By Alexandra Temblador
After this week’s election that gave Republicans, many of whom are opponents of LGBT issues, control of the senate, the LGBT community is a little shaken up. Yes, we can all agree that we would feel a little better if Mark Udall of Colorado and Kay Hagan of North Carolina, supporters of gay marriage, hadn’t been beaten by their opponents. Just as we would have been more optimistic if Democrat Mike Michaud of Maine would have become the United States first openly gay governor. And we can all agree we would have liked a few more openly gay candidates like Democrat Sean Eldridge of New York, husband of Facebook co-founder Chris Hughes, and Republican Richard Tisei from Massachusetts, in the senate.
Despite these losses, there were some positive election results in relation to LGBT rights:
- Democrat Sean Patrick Maloney of New York defeated Republican Nan Hayworth becoming the first openly gay man to be elected to Congress from New York.
- The five openly gay members of the House of Representatives, David Cicilline of Rhode Island, Mark Pocan of Wisconsin, Jared Polis of Colorado, Kyrsten Sinema of Arizona and Mark Takano of California, won re-election.
- Democrat Maura Healey of Massachusetts became the first openly gay attorney general in the United States.
Not enough for you? Even though many of the newly-elected Republicans pose a challenge to the LGBT movement, all is not lost. Here’s why:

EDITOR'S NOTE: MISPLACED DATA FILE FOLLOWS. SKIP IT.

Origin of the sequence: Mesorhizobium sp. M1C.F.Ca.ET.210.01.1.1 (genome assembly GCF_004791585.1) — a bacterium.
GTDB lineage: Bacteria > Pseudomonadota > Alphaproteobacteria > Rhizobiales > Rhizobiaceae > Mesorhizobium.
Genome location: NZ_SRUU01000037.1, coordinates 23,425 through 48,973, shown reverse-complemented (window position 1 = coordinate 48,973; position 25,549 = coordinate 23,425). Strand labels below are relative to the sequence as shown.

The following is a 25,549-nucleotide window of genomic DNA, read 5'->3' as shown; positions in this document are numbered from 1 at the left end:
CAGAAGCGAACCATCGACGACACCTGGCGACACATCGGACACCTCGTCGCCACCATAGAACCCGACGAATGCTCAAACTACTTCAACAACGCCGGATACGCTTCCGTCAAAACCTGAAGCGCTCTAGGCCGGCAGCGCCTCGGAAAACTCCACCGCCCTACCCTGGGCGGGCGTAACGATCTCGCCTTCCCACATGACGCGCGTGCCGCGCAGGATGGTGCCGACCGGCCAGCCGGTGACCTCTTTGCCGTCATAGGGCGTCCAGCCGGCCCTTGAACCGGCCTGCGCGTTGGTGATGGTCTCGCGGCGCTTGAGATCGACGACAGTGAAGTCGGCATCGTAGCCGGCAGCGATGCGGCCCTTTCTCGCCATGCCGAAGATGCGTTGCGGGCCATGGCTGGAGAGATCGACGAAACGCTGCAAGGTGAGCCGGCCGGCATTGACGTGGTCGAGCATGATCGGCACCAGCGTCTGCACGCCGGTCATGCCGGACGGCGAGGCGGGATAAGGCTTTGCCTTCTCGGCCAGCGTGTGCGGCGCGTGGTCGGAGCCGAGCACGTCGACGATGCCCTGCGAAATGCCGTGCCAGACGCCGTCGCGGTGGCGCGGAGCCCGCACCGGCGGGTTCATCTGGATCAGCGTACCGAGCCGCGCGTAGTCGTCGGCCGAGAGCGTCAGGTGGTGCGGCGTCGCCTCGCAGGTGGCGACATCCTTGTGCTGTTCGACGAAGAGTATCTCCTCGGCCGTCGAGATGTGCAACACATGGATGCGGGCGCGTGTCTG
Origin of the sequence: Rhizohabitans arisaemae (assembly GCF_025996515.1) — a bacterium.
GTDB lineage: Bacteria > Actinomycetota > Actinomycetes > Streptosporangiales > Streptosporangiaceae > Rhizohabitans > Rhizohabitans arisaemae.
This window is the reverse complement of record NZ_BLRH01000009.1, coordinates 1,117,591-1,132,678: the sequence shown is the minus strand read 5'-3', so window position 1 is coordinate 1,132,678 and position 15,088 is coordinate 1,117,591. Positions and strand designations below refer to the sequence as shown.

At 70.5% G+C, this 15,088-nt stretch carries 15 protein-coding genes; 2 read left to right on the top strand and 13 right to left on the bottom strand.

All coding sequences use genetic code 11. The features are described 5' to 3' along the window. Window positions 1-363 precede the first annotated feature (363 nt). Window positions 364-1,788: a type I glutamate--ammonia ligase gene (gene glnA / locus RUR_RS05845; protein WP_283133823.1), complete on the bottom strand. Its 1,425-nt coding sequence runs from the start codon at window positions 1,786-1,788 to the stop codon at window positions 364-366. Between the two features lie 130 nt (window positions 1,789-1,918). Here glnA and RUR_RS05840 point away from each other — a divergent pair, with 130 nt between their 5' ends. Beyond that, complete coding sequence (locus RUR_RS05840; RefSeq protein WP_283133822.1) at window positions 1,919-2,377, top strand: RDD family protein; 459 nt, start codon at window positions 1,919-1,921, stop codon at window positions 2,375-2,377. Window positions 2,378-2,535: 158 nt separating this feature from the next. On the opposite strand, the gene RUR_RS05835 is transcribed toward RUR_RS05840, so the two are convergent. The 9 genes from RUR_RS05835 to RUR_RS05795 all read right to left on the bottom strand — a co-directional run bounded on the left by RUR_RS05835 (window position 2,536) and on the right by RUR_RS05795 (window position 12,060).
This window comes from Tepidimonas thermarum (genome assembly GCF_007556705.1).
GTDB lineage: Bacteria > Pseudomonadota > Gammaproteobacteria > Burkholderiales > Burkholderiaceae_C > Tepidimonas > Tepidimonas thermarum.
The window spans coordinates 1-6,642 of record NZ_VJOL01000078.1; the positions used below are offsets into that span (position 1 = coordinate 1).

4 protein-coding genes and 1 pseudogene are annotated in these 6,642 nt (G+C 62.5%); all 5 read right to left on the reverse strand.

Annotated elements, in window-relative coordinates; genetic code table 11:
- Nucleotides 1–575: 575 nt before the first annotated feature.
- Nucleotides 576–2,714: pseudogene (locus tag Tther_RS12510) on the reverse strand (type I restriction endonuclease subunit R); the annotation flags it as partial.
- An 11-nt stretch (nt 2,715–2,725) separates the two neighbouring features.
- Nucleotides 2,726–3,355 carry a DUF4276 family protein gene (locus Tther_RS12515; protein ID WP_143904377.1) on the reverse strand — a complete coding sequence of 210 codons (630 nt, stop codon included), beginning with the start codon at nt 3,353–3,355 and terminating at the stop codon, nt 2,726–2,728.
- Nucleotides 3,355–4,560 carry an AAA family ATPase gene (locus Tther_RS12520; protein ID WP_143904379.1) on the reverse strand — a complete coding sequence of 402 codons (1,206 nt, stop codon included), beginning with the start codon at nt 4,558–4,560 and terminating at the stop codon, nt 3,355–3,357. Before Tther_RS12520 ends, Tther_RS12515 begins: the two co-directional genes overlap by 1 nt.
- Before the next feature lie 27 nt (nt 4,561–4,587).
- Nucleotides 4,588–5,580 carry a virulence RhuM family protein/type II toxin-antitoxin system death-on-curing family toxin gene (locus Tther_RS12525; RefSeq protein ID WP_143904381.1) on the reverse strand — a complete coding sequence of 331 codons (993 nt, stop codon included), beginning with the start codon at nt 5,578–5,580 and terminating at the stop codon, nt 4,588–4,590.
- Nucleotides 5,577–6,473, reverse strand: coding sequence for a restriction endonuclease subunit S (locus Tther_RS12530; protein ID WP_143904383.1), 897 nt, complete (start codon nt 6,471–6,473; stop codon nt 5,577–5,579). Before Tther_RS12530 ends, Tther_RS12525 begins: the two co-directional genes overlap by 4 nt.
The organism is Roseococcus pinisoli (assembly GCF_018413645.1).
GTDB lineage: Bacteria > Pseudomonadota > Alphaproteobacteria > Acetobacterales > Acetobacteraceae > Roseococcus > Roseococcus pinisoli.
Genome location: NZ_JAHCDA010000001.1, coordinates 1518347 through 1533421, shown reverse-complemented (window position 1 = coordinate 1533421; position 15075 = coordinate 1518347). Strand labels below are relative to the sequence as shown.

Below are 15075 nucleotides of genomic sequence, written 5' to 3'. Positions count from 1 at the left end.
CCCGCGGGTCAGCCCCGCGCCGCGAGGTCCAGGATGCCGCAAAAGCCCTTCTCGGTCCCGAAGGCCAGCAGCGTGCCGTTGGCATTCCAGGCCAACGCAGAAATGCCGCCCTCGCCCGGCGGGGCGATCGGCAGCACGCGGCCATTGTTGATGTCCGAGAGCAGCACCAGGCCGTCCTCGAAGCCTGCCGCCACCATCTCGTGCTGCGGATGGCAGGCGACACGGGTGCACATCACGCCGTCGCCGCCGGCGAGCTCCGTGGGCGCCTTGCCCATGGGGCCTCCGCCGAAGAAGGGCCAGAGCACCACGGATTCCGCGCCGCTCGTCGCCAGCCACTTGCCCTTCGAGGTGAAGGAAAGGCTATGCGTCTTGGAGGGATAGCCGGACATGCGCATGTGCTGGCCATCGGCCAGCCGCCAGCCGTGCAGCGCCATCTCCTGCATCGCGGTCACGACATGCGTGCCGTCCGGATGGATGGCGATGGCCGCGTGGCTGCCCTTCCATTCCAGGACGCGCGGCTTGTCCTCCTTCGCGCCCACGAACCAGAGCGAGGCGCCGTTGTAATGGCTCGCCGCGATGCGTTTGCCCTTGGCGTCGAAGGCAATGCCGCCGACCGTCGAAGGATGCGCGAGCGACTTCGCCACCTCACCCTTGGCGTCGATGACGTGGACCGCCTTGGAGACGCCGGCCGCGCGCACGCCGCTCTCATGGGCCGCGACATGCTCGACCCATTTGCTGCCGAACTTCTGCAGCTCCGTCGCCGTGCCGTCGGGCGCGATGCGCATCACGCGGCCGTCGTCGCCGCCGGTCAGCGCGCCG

- We can still look to the courts for an LGBT victory. Just this week a Missouri state judge overruled the state’s ban on same-sex marriage making it the 33rd marriage equality state. Similarly, a Kansas state judge found the ban on same-sex marriage in Kansas unconstitutional, a ruling that will hopefully be seen through following the one week stay the judge placed on the ruling.
- LGBT supporters still plan to push the Employment Non-Discrimination Act, which would prevent employers from discriminating against LGBT in the workplace. The Human Rights Campaign has expressed enthusiasm for pushing a comprehensive civil rights bill, a law that guarantees full federal civil rights protection for the LGBT community in regards to discrimination in many areas: employment, education, housing, etc.
- Obama, state legislatures, the Supreme Court—they all have their own form of power to make a change.
- The current U.S. Senators are returning to Washington D.C. on November 12th, the last time before the current session ends and the new wave of senators arrive in January. Although it is still early to make predictions, the Employment Non-Discrimination Act could be passed in this last session whether on its own or as an amendment to another bill such as the defense authorization bill. Think positive—anything could happen.
Lastly, there is one very important thing to keep in mind when it comes to this week’s election: You.
The majority of citizens in the United States support LGBT rights, and the numbers are increasing every day. With that in mind, we can hope that the recently-elected Republicans won’t be too keen on upsetting the growing number of LGBT supporters in their areas. Politics 101: keep your constituents happy.
With that in mind we most definitely should remain positive about this week’s elections. America is still the voice of its people and if there was ever a more important time to be heard, it is now. Maybe you can begin with: “Dear Newly-Elected Representative…”